HERETIC ALERT!!!!!!!!!!!!!!


Monday, April 09, 2018


What did Jesus mean when He told Martha, 'whoever lives and believes in Me shall never die'? For the most part, the English translations researched by this blogger translate Jesus' words to Martha, as recorded in John 11:26, in this way. However, when we come to what may be the more literal translations, like the Douay-Rheims, we read 'And every one that liveth, and believeth in me, shall not die for ever', giving the impression that Jesus is simply re-iterating what He had just stated, that 'he that believeth in me, although he be dead, shall live'. Young's Literal Translation puts it similarly; 'and every one who is living and believing in me shall not die -- to the age'. Both these translations ( there MAY be others like them ) seem to cast doubt on the clear intimation of what Jesus actually meant when He made the statement.

The Greek transliteration 'ou mē', translated 'never' in the majority of our English Bibles simply implies just that, 'certainly not, not at all, by no means'. Because of the differentiation in usage here, with the additions of  'for ever' & 'to the age', the idea that Jesus simply re-iterated what He had stated previously has been proffered; while this explanation may bear further examination & the burden of proof, it by no means negates beyond all reasonable doubt the fact that Jesus said what He meant & meant what He said!

So, what did Jesus mean? Clearly those who live ( in Him ) & believe ( in  Him ) still die, or do they?! Was Jesus misleading His disciples, Martha in particular, telling them that those living & believing in Him would never die, biologically ( physically ) speaking, or was He alluding to the fact that they were more than the humanity that served to house their true Self, their Innermost Being?

The traditional ( orthodox ) Christian belief ( doctrine ) of 'the resurrection of the dead' seems to be predicated on the notion that physicality is at the crux of redemption. In other words, that even though one dies ( physically expires ), that one will not stay dead forever ( see Douay-Rheims, above ), but that at the Resurrection, which is misplaced into our future, their physical body will be reanimated ( returned to life ). This is the notion that Martha, like most Jews, had about resurrection. However, look at what Jesus said in response, leading into our central theme; 'I am the resurrection and the life': He told her that, in Essence, the Resurrection had come, that it was happening even then, both for her brother & others who had died, as well as those who were presently alive, into Eternity!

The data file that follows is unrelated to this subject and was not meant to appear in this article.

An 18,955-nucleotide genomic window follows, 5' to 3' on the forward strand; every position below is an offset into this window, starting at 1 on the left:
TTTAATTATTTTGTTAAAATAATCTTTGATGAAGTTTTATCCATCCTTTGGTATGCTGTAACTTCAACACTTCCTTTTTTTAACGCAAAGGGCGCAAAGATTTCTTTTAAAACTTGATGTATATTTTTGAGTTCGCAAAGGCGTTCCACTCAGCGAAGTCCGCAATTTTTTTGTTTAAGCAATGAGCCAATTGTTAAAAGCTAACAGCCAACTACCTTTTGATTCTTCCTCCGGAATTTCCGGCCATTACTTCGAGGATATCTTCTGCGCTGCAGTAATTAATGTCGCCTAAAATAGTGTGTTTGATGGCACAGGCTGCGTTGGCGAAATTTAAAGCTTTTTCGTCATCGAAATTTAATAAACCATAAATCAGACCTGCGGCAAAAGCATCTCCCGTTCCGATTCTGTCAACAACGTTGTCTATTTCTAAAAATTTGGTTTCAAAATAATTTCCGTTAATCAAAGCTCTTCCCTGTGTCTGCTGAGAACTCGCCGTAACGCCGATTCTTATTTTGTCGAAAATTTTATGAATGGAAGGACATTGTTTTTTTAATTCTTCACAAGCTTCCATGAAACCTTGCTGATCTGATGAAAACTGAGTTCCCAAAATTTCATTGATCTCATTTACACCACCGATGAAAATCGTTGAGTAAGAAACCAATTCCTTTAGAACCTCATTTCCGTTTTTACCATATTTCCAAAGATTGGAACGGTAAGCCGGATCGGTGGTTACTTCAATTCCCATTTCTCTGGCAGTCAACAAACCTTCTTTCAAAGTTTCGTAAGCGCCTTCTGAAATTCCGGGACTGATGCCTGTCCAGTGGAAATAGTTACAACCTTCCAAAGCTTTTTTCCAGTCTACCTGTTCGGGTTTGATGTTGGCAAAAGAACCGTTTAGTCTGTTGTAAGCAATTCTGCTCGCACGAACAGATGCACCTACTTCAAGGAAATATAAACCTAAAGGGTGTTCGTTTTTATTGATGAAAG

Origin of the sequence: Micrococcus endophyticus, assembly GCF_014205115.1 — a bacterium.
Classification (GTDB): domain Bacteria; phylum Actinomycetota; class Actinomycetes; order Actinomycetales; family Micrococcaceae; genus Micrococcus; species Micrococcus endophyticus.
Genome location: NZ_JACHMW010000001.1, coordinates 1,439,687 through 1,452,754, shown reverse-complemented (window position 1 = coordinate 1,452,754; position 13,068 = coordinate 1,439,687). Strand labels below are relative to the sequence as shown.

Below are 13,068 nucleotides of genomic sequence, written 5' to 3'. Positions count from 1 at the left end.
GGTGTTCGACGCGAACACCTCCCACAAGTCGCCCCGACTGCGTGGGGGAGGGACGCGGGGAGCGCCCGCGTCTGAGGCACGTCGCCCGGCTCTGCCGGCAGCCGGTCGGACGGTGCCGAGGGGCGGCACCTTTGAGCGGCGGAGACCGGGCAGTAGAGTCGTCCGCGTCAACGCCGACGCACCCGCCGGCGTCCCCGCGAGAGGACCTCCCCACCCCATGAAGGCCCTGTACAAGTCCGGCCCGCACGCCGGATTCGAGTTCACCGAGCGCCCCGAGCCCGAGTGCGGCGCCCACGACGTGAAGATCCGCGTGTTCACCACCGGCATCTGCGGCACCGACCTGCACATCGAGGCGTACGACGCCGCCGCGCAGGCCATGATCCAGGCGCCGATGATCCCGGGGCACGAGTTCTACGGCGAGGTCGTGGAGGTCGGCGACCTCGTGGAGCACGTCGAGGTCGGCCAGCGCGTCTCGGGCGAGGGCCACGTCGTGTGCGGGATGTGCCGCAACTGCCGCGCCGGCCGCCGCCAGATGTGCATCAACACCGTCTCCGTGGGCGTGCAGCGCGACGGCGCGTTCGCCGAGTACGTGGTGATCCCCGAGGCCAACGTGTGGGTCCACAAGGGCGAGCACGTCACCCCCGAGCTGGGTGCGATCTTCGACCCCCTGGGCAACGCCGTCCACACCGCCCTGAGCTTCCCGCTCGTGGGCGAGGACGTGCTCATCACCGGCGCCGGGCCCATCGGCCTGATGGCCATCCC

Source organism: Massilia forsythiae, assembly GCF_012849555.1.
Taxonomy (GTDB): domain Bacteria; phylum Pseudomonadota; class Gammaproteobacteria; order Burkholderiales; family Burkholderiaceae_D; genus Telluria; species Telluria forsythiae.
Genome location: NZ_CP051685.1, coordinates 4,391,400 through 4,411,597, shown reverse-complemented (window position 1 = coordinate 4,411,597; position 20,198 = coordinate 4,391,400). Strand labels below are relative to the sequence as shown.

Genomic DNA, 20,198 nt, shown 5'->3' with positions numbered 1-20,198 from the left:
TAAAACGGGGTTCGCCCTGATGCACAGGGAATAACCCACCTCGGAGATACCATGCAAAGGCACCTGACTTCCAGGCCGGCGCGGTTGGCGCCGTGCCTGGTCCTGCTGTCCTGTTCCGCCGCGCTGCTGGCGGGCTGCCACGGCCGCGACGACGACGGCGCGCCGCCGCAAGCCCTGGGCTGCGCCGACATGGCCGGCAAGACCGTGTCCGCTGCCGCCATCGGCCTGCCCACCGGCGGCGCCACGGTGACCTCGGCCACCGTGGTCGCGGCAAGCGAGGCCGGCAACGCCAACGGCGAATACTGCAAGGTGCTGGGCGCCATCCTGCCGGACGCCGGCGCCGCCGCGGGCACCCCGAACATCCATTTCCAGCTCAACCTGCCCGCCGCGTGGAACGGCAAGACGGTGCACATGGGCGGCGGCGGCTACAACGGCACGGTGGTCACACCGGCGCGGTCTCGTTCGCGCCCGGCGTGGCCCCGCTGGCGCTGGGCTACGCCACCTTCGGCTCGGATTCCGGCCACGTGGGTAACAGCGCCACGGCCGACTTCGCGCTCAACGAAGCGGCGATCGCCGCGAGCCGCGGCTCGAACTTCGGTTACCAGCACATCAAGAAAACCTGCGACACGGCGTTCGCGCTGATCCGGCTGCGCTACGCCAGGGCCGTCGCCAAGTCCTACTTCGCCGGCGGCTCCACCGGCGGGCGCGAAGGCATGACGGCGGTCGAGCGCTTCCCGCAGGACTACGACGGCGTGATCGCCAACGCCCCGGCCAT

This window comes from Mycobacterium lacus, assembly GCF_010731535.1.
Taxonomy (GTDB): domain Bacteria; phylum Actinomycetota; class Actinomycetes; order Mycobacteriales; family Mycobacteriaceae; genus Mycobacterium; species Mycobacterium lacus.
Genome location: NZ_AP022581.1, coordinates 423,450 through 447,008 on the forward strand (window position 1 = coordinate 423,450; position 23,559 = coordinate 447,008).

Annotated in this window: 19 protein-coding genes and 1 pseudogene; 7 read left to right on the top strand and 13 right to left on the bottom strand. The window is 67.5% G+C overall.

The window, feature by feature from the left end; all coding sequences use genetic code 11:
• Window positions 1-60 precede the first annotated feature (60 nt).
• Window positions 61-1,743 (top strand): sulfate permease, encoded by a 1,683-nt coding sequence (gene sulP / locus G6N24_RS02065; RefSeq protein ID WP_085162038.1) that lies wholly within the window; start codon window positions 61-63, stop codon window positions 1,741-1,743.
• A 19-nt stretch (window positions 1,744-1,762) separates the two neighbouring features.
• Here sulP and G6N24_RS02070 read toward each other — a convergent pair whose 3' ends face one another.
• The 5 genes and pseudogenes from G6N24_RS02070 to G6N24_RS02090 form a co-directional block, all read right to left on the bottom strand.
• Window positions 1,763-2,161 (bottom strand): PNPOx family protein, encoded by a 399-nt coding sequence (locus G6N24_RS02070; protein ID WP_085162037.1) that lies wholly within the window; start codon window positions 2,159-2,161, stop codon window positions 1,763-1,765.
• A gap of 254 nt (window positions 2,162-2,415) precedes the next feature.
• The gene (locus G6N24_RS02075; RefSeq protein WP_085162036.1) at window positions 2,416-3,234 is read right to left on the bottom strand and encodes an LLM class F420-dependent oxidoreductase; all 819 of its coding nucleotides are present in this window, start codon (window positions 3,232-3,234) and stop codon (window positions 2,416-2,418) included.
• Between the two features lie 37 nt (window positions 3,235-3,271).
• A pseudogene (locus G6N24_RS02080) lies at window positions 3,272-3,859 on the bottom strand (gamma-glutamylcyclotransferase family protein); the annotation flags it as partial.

So, when Jesus spoke those words of comfort to Martha, He wasn't telling her that one who believed in Him would inhabit this biology forever ( that's really kind of ridiculous, unless one believes that Jesus wasn't the Resurrection ( as He said ), but would simply BE the Resurrection at some future date ). In other words, since Christians still die physically, He couldn't have been referring to biological life!

We have always known that we were MORE than just human beings, just what we see on the surface, or what we can view through a microscope! For a multitude of varying reasons, though, this knowledge, to a large extent, has been all but lost. No Christian will deny the fact that we are made up of 'spirit, soul, and body' ( I Thessalonians 5:23 ), but most will cling voraciously to the notion that our physical bodies are somehow not yet redeemed, though our souls ( spirits? ) are? Are there TWO Resurrections? Most Christians believe, as they must, that there ARE two separate resurrections, that Jesus ( yes, as THE Resurrection ) must needs come again to redeem this biology, in particular, our physical bodies: talk about a 'Gap Theory'!

More time need not be spent showing from Scripture how biology HAS been redeemed & what Jesus meant when He said ( also recorded by John alone ), 'Most assuredly, I say to you, he who believes in Me, the works that I do he will do also; and greater works than these he will do, because I go to My Father'. Whether one takes Scripture literally ( at our English 'face-value' ), or recognizes the esoteric Gnosis in them, it should be clear that, just as there is more to us than meets the eye, so there is more to Scripture than what we have been used to reading with our Western understanding!

Charles Haddon Shank

No comments: